NEW YORK (CBSNewYork) – New Yorkers are preparing for a different kind of July 4th weekend. Many are steering clear of their usual travel plans this year and looking to stay closer to home due to COVID-19.

Luckily, as CBS2’s John Dias reports, there are still plenty of ways to celebrate and enjoy the long weekend.

It’s not going to be the Independence Day weekend we’re used to seeing in New York City, but many New Yorkers say at least it will be something.

“We should still try to make an effort to try and enjoy ourselves within reason, within following the rules,” said Ed Suberevi of Jackson Heights.

“I’m just grateful that the holiday, maybe it’ll brighten things up and everything, so I’m grateful,” another man said.

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Face masks and social distancing will be key, but the mayor has expanded outdoor dining options. Starting tonight, the city will close 22 streets to traffic on weekends, including a part of 14th Street in Chelsea, making them a car-free, street dining experience.

Chelsea resident Jason Somerfeld was supposed to be in Greece for the holiday.

“I’m going to be outdoor dining at night, during the day, I’m gonna be be working,” he said. “I think New York needs to evolve with the times of what’s going on.”

Restaurants will have to adhere to certain safety guidelines. Roadway tables are required to have a protective barrier on all three sides of seating in the street, marked with reflectors or reflective tape.

The city will send out inspectors to keep tabs.

“We’re really hoping this will be a shot in the arm of the restaurant industry, but again you gotta do it safely,” said DOT Commissioner Polly Trottenberg.

RELATED STORY: New York City Delays Indoor Dining As Coronavirus Cases Climb Across Country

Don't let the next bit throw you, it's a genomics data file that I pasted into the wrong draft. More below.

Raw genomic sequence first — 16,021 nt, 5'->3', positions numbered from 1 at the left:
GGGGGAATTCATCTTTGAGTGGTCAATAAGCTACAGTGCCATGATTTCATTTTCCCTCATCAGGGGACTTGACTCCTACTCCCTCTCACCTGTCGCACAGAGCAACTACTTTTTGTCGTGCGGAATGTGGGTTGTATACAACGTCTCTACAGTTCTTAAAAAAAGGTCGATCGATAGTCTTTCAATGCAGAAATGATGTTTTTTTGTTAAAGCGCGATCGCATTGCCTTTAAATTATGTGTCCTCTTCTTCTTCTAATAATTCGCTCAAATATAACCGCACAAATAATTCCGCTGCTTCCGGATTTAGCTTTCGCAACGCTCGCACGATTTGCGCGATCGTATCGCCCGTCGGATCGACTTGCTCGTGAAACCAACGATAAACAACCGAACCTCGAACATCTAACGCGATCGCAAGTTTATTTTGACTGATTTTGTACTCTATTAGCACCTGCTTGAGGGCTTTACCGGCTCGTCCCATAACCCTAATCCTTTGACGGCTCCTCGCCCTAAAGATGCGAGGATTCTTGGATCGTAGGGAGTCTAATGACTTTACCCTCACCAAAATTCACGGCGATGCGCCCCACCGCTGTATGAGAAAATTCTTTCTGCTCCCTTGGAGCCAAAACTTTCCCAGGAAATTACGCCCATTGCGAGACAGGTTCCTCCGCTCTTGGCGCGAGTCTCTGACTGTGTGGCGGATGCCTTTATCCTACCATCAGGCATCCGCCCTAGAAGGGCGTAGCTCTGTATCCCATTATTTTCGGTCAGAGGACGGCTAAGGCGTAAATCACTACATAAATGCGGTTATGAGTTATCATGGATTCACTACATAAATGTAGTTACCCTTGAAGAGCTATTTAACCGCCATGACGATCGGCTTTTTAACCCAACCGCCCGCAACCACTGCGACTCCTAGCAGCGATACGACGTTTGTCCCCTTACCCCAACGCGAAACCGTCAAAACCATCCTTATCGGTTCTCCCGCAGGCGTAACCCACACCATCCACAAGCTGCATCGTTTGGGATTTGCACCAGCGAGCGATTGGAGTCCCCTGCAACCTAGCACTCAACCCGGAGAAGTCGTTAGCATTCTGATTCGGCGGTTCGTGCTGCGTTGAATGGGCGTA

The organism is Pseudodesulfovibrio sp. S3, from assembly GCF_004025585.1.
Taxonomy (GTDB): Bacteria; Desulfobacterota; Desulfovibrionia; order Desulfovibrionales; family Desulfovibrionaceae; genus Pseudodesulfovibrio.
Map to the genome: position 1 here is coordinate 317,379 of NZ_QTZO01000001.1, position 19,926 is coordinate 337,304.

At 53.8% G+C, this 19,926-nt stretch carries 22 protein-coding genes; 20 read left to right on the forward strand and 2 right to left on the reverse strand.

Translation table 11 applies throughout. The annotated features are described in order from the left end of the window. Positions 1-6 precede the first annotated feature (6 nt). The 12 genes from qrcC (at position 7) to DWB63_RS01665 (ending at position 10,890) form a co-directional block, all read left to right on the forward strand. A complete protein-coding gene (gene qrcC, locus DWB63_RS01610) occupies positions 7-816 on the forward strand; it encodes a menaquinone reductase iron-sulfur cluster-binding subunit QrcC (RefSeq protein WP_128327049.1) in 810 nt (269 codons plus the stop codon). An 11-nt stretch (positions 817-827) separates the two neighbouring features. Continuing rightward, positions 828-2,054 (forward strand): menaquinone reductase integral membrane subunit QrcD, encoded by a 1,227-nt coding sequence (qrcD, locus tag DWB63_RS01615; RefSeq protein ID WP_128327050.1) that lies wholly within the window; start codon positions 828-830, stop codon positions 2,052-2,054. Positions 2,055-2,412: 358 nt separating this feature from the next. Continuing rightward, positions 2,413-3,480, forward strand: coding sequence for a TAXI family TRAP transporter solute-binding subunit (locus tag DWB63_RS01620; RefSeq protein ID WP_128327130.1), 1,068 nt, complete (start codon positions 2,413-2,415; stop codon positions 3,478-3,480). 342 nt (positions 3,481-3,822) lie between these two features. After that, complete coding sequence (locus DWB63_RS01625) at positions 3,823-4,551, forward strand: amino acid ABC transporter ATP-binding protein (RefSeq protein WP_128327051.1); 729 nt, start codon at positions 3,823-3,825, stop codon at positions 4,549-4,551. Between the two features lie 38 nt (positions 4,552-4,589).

The expanded seating for outdoor dining is allowed from 5 p.m. to 11 p.m. on Friday nights, and noon to 11 p.m. on Saturdays and Sundays. It lasts until Labor Day.

Not everyone is planning to head out for the holiday weekend, however.

“So you’re not going to partake in outdoor dining or anything like that?” Dias asked.

“No. I don’t think it’s safe,” said Alexis Guerrero of East New York. “It’s just like you’re going to have your mask on for a few minutes and then you have to pull your mask down to eat, so what’s the point?”

Public barbecue areas in Big Apple parks are reopening this weekend.

At the Fairway Market in West Harlem, many were grocery shopping for cookouts, looking forward to the weekend.

“I think it’s exciting because we have been locked down for so long. It’s welcomed,” said shopper Raquel St. John.

But some say we can’t celebrate the holiday so cavalierly.

“I think It’s very foolish, because people who are older than 60 are at much higher risk,” said Harlem resident Ron Mincy.

“I’ll just avoid it. That’s a choice that people make and I know people look forward to it every year,” another woman said.

America may be celebrating its independence, but we are still not free from spreading the coronavirus.

In addition to eating outdoors, people can spend time out in the water; New York City opened beaches for swimming this week.

Amusement parks opened Thursday in New Jersey, bringing more families out to the Jersey Shore.

“Nobody thought it was going to open in time for us,” said Ben Leeman, visiting from Massachusetts.

But, it was the right time for businesses looking to cash in on a late start to the season after coronavirus shut down the boardwalk.

MORE: New Jersey Residents, Workers Happy To Return To Amusement Parks, Water Parks And Arcades

Businesses there are operating again, some filled with hand sanitizer and socially distanced games.

The manager at Sonny & Rickey’s Arcade told CBS2 they are taking it a step further by assigning two employees each day to do frequent cleanings and enforce face covering rules.

“Is that going to change the cost for customers? Absolutely not. Nothing is going to change for them. We are going to remain the same in cost and price. This pandemic is not the customer’s fault,” said Ashli Ann Schwing.

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The money customers spend will ultimately impact the economy, a much needed change for workers like Chris Daugherty, who’s now in a better place to provide for his family.

“It’s taking me out of the red already, like, I’m already caught up on rent. I’m doing well, food is in the house, kids are happy. That’s all that matters to me,” he said.

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